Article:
Songs of the Week: Ka, Killa Cam, Swearin’, Iceage, and Free Ms. Lauryn Hill
Ms. Lauryn Hill, “Consumerism”
Like Shyne and Gucci Mane before her, Lauryn Hill has now recorded some bangers from prison. With her release (after a three-month stint stemming from tax-evasion charges) imminent, Hill gives us some new music, and a statement: “‘Consumerism’ is part of some material I was trying to finish before I had to come in. We did our best to eek [sic] out a mix via verbal and emailed direction, thanks to the crew of surrogate ears on the other side. Letters From Exile is material written from a certain space, in a certain place. I felt the need to discuss the underlying socio-political, cultural paradigm as I saw it. I haven’t been able to watch the news too much recently, so I’m not hip on everything going on. But inspiration of this sort is a kind of news in and of itself, and often times contains an urgency that precedes what happens. I couldn’t imagine it not being relevant. Messages like these I imagine find their audience, or their audience finds them, like water seeking it’s [sic] level.”
Cam’ron, Ghetto Heaven mixtape
Killa Cam: the only rapper to have been held up by the Hamburglar and Ronald McDonald — who, we’ll assume, was broken bad from continued exposure to the Hamburglar’s general negative influence, plus an early stint with Evil Grimace and time with Mayor McCheese, who, let’s face it, was corrupt right down to his rotten core — and live to tell the tale.
Fall Out Boy, “Love, Sex, Death”
So apparently, Fall Out Boy is dropping a second album this year, called Pax Am Days, and not only does it sound nothing like its glitzy predecessor, Saves Rock and Roll, it was recorded in one 48-hour session at the Pax Am studios of Ryan Adams, part-time sensitive acoustic folkster, full-time punk-rock kid. (Says Pete Wentz: “We really got along great with Ryan; we both have mutual admiration for Youth crew bands and the punk rock we grew up with.”) At press time, no word on whether Mandy Moore brought everyone orange slices at halftime.
White Denim, “At Night in Dreams”
Surely it’s coincidental, but, say you were to have a dream, at night, in which you were wearing white denim — possibly while strutting through the shady part of town, punching out evil pushers selling drugs to kids, on some Charles Bronson Death Wish 4 shit — this is the song you’d want soundtracking your singular heroism.
Pusha-T feat. Kendrick Lamar, “Nosetalgia”
Sad news, friends: Despite previous reports to the contrary, Joaquin Phoenix did not, in fact, produce a track on Pusha’s new album. Says Joaquin in a statement: “While it was widely reported that Pusha T used my beat and that I produced his song, I can’t take any credit. A friend’s son played me his music, and all I did was make an introduction to Kanye’s camp.” But there’s more! Pusha explains, “This is how I got it. Joaquin Phoenix gave the beat to ‘Ye. So when I got the beat from ‘Ye, it was like, ‘yo Joaquin gave me this beat.’ Me, I’m just like, okay, I know Joaquin is into music and the whole thing, so I’m like, ‘Damn.’” So who was it really produced by? “I forgot the kid’s name, I believe it is the son of Lars Ulrich from Metallica. And I’ve been wrong so I dunno, but I hope I’m not wrong this time.” Kanye. Joaquin. Lars Ulrich’s kid. Jesus Christ. What is going on in L.A. right now?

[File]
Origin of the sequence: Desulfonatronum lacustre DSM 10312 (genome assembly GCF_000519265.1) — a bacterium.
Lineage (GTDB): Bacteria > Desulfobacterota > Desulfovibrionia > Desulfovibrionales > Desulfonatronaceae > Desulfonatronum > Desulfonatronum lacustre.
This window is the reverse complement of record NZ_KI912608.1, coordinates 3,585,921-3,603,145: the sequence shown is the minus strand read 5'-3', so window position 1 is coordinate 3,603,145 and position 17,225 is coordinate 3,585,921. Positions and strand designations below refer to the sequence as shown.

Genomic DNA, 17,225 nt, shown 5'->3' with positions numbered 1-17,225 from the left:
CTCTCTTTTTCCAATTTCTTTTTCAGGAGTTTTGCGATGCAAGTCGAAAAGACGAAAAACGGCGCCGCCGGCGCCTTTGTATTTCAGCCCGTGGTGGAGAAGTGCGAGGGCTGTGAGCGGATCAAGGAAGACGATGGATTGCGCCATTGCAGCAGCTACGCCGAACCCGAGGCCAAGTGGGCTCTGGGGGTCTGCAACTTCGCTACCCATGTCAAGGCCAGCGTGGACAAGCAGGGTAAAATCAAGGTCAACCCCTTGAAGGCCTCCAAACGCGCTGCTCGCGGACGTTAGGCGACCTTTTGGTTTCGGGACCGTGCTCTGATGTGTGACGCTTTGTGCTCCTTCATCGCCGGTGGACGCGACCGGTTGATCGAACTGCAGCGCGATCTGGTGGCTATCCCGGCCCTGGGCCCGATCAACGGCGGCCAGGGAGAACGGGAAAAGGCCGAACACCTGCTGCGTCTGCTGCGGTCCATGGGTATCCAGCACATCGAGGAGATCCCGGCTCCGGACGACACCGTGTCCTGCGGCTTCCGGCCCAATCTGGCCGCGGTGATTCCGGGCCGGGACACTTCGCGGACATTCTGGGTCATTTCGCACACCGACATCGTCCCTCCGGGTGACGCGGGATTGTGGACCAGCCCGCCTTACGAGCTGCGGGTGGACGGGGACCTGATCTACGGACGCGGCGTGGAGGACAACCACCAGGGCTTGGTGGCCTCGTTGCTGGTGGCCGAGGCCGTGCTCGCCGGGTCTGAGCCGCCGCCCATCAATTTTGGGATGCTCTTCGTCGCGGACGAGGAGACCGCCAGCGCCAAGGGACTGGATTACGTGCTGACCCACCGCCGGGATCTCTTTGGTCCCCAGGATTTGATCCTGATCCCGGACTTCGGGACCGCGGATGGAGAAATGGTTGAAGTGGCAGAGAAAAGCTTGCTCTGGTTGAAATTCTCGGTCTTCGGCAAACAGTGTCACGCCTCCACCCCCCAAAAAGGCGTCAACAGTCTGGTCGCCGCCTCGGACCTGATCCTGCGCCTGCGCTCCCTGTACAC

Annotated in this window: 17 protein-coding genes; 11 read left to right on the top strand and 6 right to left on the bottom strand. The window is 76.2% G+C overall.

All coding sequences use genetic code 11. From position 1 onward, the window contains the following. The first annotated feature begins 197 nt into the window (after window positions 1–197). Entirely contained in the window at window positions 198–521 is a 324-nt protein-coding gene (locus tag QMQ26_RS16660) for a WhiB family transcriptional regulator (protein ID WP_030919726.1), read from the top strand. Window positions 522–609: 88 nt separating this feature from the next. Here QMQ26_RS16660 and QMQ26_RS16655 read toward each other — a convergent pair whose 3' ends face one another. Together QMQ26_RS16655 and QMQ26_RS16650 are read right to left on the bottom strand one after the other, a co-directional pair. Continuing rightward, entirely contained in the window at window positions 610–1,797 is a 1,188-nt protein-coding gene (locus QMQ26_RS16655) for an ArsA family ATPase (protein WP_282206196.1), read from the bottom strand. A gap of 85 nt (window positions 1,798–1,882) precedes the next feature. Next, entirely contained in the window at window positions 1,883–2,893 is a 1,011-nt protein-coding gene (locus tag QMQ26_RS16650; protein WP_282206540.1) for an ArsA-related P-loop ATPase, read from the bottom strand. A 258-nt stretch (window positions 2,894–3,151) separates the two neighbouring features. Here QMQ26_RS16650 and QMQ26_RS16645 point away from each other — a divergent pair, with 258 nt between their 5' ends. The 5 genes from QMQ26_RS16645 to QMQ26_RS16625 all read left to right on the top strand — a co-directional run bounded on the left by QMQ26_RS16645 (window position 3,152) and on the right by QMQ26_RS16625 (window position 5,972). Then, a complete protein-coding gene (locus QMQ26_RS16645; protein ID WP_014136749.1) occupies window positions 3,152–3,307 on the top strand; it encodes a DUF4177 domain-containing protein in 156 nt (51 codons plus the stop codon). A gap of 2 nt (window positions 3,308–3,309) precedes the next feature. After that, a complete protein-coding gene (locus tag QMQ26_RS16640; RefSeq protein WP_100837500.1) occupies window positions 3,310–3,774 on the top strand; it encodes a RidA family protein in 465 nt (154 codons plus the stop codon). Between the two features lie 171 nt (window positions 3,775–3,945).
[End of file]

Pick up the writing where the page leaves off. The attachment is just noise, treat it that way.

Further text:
Danny Brown, Old
Two years after breaking through with XXX — an unhinged, soul-baring mixtape made with a kind of back-to-the-Bolivian-army type of desperation, and all the better for it — Danny Brown returns with Old, the proper album follow-through. As always: If you wanna know what accelerated-heart-rate, drug-fueled, late-night drives through steam-riddled, cold-as-hell Detroit feel like, you could do a lot worse than bumping the Bruiser.
Odd Future, “Look”
In which Tyler, the Creator continues to not really be able to take himself all that seriously: “It’s the fucking aahhhhh … I came too hard on it. I came way too hard on that. Imma be scaring kids and shit. Let me tone that down. I’m sorry.”
Swearin’, “Dust in the Gold Sack”
Ahead of their sophomore release, Strange Surfing, Swearin’ — the Brooklyn-via-Philly indie-rock shredders fronted by Allison Crutchfield (whose sister, Katie, is the equally great Waxahatchee) — drop off a new banger.
After writing an open letter chastising young Miley Cyrus, Sinead O’Connor is currently locked in an ugly back-and-forth with the World’s Foremost Tongue-Sticker-Outer (“Miley … Really? Who the fuck is advising you? Because taking me on is even more fuckin’ stupid than behaving like a prostitute and calling it feminism”) that’s not making anyone look all that good. Some small respite, then: Danish punks Iceage have covered Sinead’s “Jackie,” and goddamn, they have crushed it.
The uplifting tale of Ka is one of a hip-hop veteran who, after a couple of decades on the peripheries of the industry, broke through with some well-deserved indie-rap recognition. So what was he doing all those years when we weren’t paying attention? If this year’s beautifully restrained The Night’s Gambit is any indication, probably practicing his whispering.
More from Amos Barshad
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“Actually, the last thing we shot with Matthew [McConaughey], which was really great because we got to surprise him, was from episode seven when Marty’s watching the video tape Rust stole from the Tuttle house and Matthew has his back to Woody. We start rolling and I keep it going and we gather the entire crew right outside the storage unit. We slammed the doors open, which kind of shocked him for a second, and then the whole crew was there to clap for him. It was pretty awesome.”